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Daily Boost

  • July 11, 2014 - Reflections

    By Jean S. Horner
    The other day while walking down a corridor in a public building, I saw what appeared to be someone walking toward me. On coming closer, I found it was my own reflection in a huge mirror. For a moment it frightened me. Somehow a full-length reflection of one’s self is a startling thing. ...


 

Daily Boost

March 21, 2014 - Famous Last Words

By George P. Wood

Some last words are anything but profound. On his deathbed, P.T. Barnum, the great circus impresario, asked, "How were the circus receipts in Madison Square Garden?" Prompted for some final words of wisdom, the hotelier Conrad Hilton said, "Leave the shower curtain on the inside of the tub."

Other last words are tragic. One thinks, in this regard, of Julius Caesar's legendary words after being stabbed by a friend: "Et tu, Brute?" ("You too, Brutus?")

Still other last words are heroic in their resistance to death. As he was being burned to death for his faith, Saint Lawrence mocked the savagery of his persecutors and exclaimed, "Turn me! I'm roasted on one side." As he was about to be hanged for espionage, the American patriot Nathan Hale said, "I only regret that I have but one life to lose for my country." And then there are the magnificent (albeit fictional) words of Sidney Carton that conclude Charles Dickens' "A Tale of Two Cities": "It is a far, far better thing that I do, than I have ever done: it is a far, far better rest that I go to, than I have ever known."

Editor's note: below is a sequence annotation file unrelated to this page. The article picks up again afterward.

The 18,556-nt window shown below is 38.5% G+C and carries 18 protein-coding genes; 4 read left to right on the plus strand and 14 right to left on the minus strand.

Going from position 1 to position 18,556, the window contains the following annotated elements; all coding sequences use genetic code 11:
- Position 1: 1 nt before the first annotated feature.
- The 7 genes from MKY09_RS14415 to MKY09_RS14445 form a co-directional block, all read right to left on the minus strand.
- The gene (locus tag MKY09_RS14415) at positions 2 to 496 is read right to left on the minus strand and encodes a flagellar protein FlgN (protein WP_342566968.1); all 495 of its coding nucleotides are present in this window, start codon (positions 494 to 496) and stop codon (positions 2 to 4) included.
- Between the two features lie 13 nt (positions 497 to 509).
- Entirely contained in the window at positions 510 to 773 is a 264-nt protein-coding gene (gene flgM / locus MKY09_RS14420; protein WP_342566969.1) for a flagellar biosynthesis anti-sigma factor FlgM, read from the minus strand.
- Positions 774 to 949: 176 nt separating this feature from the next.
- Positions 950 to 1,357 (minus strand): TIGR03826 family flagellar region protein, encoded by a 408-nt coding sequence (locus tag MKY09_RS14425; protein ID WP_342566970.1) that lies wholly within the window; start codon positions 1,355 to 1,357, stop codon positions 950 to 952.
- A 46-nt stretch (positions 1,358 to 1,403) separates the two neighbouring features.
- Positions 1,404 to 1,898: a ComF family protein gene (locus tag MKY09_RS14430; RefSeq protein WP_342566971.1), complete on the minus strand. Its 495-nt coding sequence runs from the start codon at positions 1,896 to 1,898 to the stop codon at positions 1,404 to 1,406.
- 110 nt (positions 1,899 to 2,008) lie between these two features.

Why are we so captivated by last words? I think it's because we believe that last words reveal their speaker's priorities in life. Barnum and Hilton's priorities pertained to business. Lawrence, Hale and Carton focused on spirituality, patriotism and moral heroism, respectively.

According to 1 John 5:21, John's last words — in his letter, not in life — were "Dear children, keep yourselves from idols" (NIV). Those words certainly reveal John's priorities, and in two ways.

First, they reveal the priority he placed on relationship. Throughout this letter, John has referred to the members of his churches as "dear children." As the founder of those churches, he has a warm, fatherly love for the souls under his care. He does not think of them as numbers to be counted or students to be lectured or sinners to be disciplined. (I think we've all had run-ins with pastors who treated their congregations so egregiously!) Rather, John thinks of them as his own sons and daughters. He cares for their well-being; he desires their spiritual growth.

Second, John's last words reveal the priority he placed on truth. In verse 20, John writes, "He [Jesus] is the true God and eternal life." If Jesus is the "true God," then following anyone other than Jesus is idolatry. In the ancient world, of course, idols were concrete objects. They were made of metal and marble, they resided in temples, and their worshippers prostrated themselves before them. In our day, however, idols are more like ideologies. We are not tempted to bow down to Zeus or Diana or Moloch, but consumerism and materialism and hedonism do have their allures. If John were writing today, he'd say to us, "Dear children, keep yourself from isms!"

Ancient idols crumbled and rusted. Modern ideologies fail to deliver on their promises. But Jesus and the life He gives are eternal.

— George Paul Wood is director of Ministerial Resourcing for the Assemblies of God and author of The Daily Word online devotionals.

 

 

 

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